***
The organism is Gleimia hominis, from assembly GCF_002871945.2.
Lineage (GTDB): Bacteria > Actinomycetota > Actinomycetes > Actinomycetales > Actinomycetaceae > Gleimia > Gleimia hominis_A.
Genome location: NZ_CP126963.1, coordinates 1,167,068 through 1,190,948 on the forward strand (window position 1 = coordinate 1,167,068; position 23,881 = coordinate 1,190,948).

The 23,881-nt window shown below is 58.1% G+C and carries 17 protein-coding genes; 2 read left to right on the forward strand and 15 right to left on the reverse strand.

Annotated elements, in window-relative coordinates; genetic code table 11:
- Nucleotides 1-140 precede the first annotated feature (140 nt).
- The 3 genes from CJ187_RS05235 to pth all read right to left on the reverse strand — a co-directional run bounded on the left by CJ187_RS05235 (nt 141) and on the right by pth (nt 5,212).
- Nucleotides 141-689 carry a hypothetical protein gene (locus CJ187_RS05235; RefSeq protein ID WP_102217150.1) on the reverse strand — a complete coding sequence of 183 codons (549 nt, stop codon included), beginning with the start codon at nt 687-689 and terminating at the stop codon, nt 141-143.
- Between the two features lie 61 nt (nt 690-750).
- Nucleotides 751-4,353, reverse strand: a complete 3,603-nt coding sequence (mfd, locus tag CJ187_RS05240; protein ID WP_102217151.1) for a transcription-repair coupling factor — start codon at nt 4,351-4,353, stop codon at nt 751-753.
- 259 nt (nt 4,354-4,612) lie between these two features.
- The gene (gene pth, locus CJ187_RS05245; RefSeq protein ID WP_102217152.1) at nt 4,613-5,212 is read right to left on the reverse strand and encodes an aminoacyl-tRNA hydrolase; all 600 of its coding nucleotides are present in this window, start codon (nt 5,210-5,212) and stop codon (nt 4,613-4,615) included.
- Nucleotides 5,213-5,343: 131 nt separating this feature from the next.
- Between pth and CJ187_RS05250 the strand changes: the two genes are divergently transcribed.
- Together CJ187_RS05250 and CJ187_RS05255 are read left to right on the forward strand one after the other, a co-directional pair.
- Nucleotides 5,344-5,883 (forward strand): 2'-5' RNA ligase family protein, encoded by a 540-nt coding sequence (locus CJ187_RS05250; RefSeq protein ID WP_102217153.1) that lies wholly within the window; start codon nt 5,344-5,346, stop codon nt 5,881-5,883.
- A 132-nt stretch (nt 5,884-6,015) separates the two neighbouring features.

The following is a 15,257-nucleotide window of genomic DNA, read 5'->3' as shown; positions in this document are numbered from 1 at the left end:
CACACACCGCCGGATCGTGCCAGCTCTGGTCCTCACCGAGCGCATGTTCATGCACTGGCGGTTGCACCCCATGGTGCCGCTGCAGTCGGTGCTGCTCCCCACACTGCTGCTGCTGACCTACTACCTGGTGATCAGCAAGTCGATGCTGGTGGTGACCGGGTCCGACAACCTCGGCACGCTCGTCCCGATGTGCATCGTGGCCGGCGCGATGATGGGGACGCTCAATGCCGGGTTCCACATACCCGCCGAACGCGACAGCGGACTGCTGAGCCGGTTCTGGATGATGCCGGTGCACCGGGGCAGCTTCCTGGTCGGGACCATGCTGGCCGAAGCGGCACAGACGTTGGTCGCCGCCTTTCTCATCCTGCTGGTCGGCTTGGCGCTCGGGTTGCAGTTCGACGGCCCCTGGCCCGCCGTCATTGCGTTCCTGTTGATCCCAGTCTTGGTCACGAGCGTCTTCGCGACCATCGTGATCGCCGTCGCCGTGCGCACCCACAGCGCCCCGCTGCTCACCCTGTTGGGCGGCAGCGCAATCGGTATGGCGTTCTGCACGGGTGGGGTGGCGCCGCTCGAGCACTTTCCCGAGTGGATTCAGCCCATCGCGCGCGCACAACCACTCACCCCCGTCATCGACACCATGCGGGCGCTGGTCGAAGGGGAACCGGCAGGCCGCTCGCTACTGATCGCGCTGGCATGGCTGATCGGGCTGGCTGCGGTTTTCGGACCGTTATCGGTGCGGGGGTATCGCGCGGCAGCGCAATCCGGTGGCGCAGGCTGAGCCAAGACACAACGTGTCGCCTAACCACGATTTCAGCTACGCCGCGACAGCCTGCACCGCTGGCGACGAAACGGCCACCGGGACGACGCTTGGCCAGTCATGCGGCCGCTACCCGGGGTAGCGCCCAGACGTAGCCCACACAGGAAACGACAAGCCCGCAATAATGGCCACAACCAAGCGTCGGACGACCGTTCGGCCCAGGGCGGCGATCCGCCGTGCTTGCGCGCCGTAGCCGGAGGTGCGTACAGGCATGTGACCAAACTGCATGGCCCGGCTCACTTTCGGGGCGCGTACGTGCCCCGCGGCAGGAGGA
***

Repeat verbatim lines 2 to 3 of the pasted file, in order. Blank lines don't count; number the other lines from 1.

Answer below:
Lineage (GTDB): Bacteria > Actinomycetota > Actinomycetes > Actinomycetales > Actinomycetaceae > Gleimia > Gleimia hominis_A.
Genome location: NZ_CP126963.1, coordinates 1,167,068 through 1,190,948 on the forward strand (window position 1 = coordinate 1,167,068; position 23,881 = coordinate 1,190,948).